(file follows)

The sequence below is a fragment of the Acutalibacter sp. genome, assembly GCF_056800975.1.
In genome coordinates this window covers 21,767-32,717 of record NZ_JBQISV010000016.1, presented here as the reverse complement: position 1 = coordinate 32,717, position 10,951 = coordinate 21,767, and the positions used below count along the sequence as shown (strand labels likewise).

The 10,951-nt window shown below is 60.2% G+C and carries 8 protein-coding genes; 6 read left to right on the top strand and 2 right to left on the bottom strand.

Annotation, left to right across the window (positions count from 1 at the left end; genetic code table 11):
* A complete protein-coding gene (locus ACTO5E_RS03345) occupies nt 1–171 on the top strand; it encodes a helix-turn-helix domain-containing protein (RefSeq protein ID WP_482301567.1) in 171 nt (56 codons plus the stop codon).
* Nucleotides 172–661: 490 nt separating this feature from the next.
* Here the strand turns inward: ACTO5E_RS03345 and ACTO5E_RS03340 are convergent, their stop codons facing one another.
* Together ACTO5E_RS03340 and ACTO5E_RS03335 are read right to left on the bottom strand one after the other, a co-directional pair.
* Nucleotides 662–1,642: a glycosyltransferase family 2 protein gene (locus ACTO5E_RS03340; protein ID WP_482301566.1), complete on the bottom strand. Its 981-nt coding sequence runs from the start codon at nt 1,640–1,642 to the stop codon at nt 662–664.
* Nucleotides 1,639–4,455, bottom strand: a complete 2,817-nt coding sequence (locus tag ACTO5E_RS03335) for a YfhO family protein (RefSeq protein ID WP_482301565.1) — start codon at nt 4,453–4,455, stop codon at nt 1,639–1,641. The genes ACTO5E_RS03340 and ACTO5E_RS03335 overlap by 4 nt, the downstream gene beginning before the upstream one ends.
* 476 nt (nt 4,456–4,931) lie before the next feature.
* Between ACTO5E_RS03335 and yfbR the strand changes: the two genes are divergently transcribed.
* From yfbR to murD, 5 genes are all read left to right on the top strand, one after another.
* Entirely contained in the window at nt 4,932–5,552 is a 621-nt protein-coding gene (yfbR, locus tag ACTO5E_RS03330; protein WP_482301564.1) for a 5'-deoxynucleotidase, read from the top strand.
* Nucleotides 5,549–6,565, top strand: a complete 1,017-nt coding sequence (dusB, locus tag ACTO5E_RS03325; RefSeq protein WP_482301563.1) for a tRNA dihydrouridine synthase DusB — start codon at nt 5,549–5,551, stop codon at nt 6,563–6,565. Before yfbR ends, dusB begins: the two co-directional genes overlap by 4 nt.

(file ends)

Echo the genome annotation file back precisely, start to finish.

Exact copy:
The sequence below is a fragment of the Acutalibacter sp. genome, assembly GCF_056800975.1.
In genome coordinates this window covers 21,767-32,717 of record NZ_JBQISV010000016.1, presented here as the reverse complement: position 1 = coordinate 32,717, position 10,951 = coordinate 21,767, and the positions used below count along the sequence as shown (strand labels likewise).

The 10,951-nt window shown below is 60.2% G+C and carries 8 protein-coding genes; 6 read left to right on the top strand and 2 right to left on the bottom strand.

Annotation, left to right across the window (positions count from 1 at the left end; genetic code table 11):
* A complete protein-coding gene (locus ACTO5E_RS03345) occupies nt 1–171 on the top strand; it encodes a helix-turn-helix domain-containing protein (RefSeq protein ID WP_482301567.1) in 171 nt (56 codons plus the stop codon).
* Nucleotides 172–661: 490 nt separating this feature from the next.
* Here the strand turns inward: ACTO5E_RS03345 and ACTO5E_RS03340 are convergent, their stop codons facing one another.
* Together ACTO5E_RS03340 and ACTO5E_RS03335 are read right to left on the bottom strand one after the other, a co-directional pair.
* Nucleotides 662–1,642: a glycosyltransferase family 2 protein gene (locus ACTO5E_RS03340; protein ID WP_482301566.1), complete on the bottom strand. Its 981-nt coding sequence runs from the start codon at nt 1,640–1,642 to the stop codon at nt 662–664.
* Nucleotides 1,639–4,455, bottom strand: a complete 2,817-nt coding sequence (locus tag ACTO5E_RS03335) for a YfhO family protein (RefSeq protein ID WP_482301565.1) — start codon at nt 4,453–4,455, stop codon at nt 1,639–1,641. The genes ACTO5E_RS03340 and ACTO5E_RS03335 overlap by 4 nt, the downstream gene beginning before the upstream one ends.
* 476 nt (nt 4,456–4,931) lie before the next feature.
* Between ACTO5E_RS03335 and yfbR the strand changes: the two genes are divergently transcribed.
* From yfbR to murD, 5 genes are all read left to right on the top strand, one after another.
* Entirely contained in the window at nt 4,932–5,552 is a 621-nt protein-coding gene (yfbR, locus tag ACTO5E_RS03330; protein WP_482301564.1) for a 5'-deoxynucleotidase, read from the top strand.
* Nucleotides 5,549–6,565, top strand: a complete 1,017-nt coding sequence (dusB, locus tag ACTO5E_RS03325; RefSeq protein WP_482301563.1) for a tRNA dihydrouridine synthase DusB — start codon at nt 5,549–5,551, stop codon at nt 6,563–6,565. Before yfbR ends, dusB begins: the two co-directional genes overlap by 4 nt.